Teen songs really do have more meaning
Why do the songs I heard when I was teenager sound sweeter than anything I listen to as an adult? I'm happy to report that my own failures of discernment as a music critic may not be entirely to blame. In recent years, psychologists and neuroscientists have confirmed that these songs hold disproportionate power over our emotions. And researchers have uncovered evidence that suggests our brains bind us to the music we heard as teenagers more tightly than anything we'll hear as adults — a connection that doesn't weaken as we age. Musical nostalgia, in other words, isn't just a cultural phenomenon: It's a neuronic command. And no matter how sophisticated our tastes might otherwise grow to be, our brains may stay jammed on those songs we obsessed over during the high drama of adolescence.
Mark Joseph Stern, Slate
Dogs have great smell but lack taste
Q: Dogs have such exquisite olfactory abilities; do they also possess a superior ability to taste things?
A: Their sense of smell may outweigh their sense of taste.
Dogs indeed have 60 times as many smell receptors as humans do, said Dr. Ann Hohenhaus of the Animal Medical Center in New York, and they have 40 times as much brainpower dedicated to smell, allowing them to differentiate 30,000 to 100,000 aromas. "Thus, in dogs," she said, "smell is likely the driving force behind food preferences and at least part of the reason dogs wolf down their food without savoring a bite." She added that dogs have about 1,700 taste buds, compared with about 9,000 in humans. "While it has been reported that dogs possess taste receptors for salt, sweet, bitter and sour," Hohenhaus said, "dogs generally prefer meat or meat-flavored foods."
C. Claiborne Ray, New York Times
The pH of how spiders spin liquid steel
For its size, spider silk is stronger than steel, yet it is extraordinarily lightweight and stretchy. Now scientists are learning how spiders produce it. It was already known that spiders store silk proteins, called spidroins, in their glands. But how they converted these soluble, gel-like proteins into a solid state has been a mystery.
Researchers from Sweden report that the change to solid is brought about by a change in pH that occurs as the proteins travel through the glands. The findings appear in the journal PLOS Biology.
"Going from this soluble state is very important because, otherwise, the silk gland would get clogged," said an author of the study, Dr. Jan Johansson, a medical biochemist at the Swedish University of Agricultural Sciences.
"Now that we know how the spider does it, we can hopefully also make a mimic," said another author, Anna Rising, a veterinary scientist at the university. "If we could produce large amounts at a low price, there's no limit to what it could be used for."
Sindya N. Bhanoo, New York Times
How dinosaurs got small to take wing
How did birds emerge from a lineage of large dinosaurs whose clawed feet were planted firmly on the ground? Size really matters, according to a team of scientists that traced the incredibly fast shrinkage along 50 million years of ancient avian evolution.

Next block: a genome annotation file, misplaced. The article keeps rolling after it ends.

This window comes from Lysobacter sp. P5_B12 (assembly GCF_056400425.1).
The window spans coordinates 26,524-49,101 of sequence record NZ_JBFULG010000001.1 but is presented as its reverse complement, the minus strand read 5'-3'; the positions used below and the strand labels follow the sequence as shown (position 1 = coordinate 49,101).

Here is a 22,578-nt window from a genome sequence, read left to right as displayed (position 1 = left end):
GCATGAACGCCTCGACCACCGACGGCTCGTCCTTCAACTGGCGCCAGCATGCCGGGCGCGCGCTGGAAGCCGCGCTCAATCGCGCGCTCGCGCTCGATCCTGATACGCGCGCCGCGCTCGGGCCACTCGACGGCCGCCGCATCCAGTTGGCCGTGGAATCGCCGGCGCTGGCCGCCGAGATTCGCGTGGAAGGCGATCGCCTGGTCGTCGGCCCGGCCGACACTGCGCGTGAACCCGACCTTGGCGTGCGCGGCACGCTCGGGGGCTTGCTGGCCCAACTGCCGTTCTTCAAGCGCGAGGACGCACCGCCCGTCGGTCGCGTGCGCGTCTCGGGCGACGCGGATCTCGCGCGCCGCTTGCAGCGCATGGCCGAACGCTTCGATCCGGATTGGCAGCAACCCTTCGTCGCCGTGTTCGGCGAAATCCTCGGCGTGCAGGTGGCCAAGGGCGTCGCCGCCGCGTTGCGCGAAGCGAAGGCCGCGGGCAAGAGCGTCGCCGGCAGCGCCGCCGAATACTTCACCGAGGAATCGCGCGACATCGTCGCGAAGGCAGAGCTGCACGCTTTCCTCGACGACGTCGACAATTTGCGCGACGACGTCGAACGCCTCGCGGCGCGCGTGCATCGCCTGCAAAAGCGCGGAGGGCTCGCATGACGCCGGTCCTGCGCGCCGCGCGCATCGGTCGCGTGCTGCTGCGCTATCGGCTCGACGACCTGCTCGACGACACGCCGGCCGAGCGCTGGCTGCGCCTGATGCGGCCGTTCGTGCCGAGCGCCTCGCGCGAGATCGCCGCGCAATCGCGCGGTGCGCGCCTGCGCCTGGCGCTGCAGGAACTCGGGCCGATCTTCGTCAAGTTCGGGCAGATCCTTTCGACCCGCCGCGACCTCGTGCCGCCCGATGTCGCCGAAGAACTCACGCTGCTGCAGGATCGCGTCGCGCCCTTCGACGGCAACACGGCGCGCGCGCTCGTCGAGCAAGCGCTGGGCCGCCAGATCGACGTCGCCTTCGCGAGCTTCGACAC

The findings, published in the journal Science, show how the continuous miniaturization of this dinosaur lineage allowed for a whole host of physical changes that made powered flight possible.
Paleontologists have long known that birds evolved from dinosaurs known as theropods, a group that included the formidable Tyrannosaurus rex. And scientists now have found that in the last 50 million years or so before Archaeopteryx (the first known bird) took flight, dinosaurs in the line leading to birds shrunk 12 times, from an average of 359 pounds to a mere 1.8 pounds. And not only that: Miniaturization is also linked to a shortened development period, which means that the increasingly tiny dinosaurs would hold onto more "juvenile" traits in adulthood — shorter snouts, smaller teeth, bigger eyes and bigger brains — some of which were uncannily bird-like traits.
Why the push toward smaller and smaller animals? It could be that the dinosaurs were adapting to living in trees. For arboreal life, you need a small body, big eyes for good 3-D vision so you don't ram yourself into a tree while you're hopping from branch to branch, big brains to deal with a complex environment, and insulating feathers so you can operate at night and munch on nocturnal insects. That's not to mention longer forelimbs to go from tree to tree, which might eventually develop a wing-like surface area to help glide.
Amina Khan, Los Angeles Times
A fist bump to fight bacteria
Weak handshakes are often frowned upon, but they may be healthier than firm ones. A fist bump, though, may be an even more hygienic choice. British researchers did a simple experiment. After dipping a gloved hand into a dense culture of Escherichia coli, a bacterium commonly found in human intestines, an experimenter shook hands, bumped fists or high-fived with a person wearing a sterile glove. The results were published in the August issue of the American Journal of Infection Control.
About twice as many bacteria were transferred to the clean glove with a handshake as with a high-five, and the fist bump consistently produced the lowest transmission of all. They then did the fist bump and high-five tests with three more seconds of contact, and tested various pressures and durations for the handshake. Prolonging the high-five had little effect, but making the fist bump three seconds longer significantly increased the transfer of bacteria. A strong handshake (as measured with a dynamometer) was especially effective, moving germs hand to hand in almost twice the quantities of a moderate handshake. Hand hygiene is a serious problem in hospitals, and a recent editorial in JAMA suggested that handshakes should be banned in health care facilities.
Nicholas Bakalar, New York Times